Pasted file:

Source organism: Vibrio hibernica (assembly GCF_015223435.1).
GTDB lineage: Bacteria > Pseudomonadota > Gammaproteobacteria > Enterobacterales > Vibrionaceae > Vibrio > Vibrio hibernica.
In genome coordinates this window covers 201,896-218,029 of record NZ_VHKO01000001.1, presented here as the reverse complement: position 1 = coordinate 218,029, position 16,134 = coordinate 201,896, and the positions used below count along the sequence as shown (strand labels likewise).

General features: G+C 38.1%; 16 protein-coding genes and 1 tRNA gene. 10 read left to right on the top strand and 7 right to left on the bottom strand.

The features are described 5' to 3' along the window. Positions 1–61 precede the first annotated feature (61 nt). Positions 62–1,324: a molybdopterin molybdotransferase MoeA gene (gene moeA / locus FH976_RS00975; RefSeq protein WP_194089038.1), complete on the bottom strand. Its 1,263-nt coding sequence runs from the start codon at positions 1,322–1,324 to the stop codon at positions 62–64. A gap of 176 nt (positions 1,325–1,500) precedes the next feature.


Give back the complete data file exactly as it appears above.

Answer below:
Source organism: Vibrio hibernica (assembly GCF_015223435.1).
GTDB lineage: Bacteria > Pseudomonadota > Gammaproteobacteria > Enterobacterales > Vibrionaceae > Vibrio > Vibrio hibernica.
In genome coordinates this window covers 201,896-218,029 of record NZ_VHKO01000001.1, presented here as the reverse complement: position 1 = coordinate 218,029, position 16,134 = coordinate 201,896, and the positions used below count along the sequence as shown (strand labels likewise).

General features: G+C 38.1%; 16 protein-coding genes and 1 tRNA gene. 10 read left to right on the top strand and 7 right to left on the bottom strand.

The features are described 5' to 3' along the window. Positions 1–61 precede the first annotated feature (61 nt). Positions 62–1,324: a molybdopterin molybdotransferase MoeA gene (gene moeA / locus FH976_RS00975; RefSeq protein WP_194089038.1), complete on the bottom strand. Its 1,263-nt coding sequence runs from the start codon at positions 1,322–1,324 to the stop codon at positions 62–64. A gap of 176 nt (positions 1,325–1,500) precedes the next feature.